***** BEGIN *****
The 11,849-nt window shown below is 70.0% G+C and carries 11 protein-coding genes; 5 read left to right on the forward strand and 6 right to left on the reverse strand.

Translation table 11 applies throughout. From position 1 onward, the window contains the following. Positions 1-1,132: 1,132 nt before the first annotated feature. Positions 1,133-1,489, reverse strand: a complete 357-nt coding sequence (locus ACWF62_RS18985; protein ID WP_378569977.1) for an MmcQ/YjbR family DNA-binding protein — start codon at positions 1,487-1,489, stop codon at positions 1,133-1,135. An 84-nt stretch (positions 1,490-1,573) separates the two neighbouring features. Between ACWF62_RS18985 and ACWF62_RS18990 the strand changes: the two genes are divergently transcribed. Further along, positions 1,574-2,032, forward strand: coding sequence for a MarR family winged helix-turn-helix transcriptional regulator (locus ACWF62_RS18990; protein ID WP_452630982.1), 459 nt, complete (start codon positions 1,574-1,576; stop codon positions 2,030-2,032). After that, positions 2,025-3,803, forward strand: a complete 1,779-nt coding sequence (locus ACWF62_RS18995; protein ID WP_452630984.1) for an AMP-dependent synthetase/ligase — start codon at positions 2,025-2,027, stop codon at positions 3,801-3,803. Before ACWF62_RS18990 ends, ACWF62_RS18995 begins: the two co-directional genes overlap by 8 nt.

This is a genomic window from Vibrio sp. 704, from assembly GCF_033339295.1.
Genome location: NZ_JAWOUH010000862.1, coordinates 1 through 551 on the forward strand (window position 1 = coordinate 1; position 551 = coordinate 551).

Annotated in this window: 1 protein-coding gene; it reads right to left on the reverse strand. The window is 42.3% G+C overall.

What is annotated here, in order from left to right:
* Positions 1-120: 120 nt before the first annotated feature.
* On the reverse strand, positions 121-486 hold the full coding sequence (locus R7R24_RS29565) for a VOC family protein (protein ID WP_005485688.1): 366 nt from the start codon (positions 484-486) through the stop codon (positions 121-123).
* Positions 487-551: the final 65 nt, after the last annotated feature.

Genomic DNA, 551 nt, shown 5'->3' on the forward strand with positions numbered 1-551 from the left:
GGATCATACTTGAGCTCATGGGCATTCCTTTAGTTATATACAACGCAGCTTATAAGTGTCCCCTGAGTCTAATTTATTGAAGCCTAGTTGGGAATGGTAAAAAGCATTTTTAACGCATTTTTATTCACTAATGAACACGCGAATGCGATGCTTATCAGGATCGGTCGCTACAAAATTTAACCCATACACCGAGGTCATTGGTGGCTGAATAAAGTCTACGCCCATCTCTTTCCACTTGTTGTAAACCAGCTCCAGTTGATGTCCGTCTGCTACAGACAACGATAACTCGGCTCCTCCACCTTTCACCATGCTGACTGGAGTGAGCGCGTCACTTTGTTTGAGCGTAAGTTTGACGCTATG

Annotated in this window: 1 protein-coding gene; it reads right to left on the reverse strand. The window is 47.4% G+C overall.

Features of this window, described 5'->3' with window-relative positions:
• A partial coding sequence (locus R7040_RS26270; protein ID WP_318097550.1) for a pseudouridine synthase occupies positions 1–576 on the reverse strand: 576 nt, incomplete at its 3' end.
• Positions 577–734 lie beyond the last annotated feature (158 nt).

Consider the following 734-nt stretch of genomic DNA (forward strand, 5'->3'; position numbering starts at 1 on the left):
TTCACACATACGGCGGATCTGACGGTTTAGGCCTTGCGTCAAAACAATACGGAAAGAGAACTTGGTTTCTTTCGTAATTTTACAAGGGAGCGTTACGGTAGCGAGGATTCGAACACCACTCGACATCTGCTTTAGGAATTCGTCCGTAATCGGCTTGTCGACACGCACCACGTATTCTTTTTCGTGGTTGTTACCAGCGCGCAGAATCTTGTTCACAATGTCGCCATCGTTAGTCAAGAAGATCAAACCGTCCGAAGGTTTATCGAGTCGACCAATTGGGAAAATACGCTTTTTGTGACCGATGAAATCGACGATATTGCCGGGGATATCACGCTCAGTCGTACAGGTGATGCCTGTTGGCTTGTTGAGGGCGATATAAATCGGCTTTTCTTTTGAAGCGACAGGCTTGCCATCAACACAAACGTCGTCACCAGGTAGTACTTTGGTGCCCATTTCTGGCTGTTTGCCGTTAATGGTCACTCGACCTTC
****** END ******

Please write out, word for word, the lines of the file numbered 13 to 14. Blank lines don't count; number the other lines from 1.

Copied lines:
Features of this window, described 5'->3' with window-relative positions:
• A partial coding sequence (locus R7040_RS26270; protein ID WP_318097550.1) for a pseudouridine synthase occupies positions 1–576 on the reverse strand: 576 nt, incomplete at its 3' end.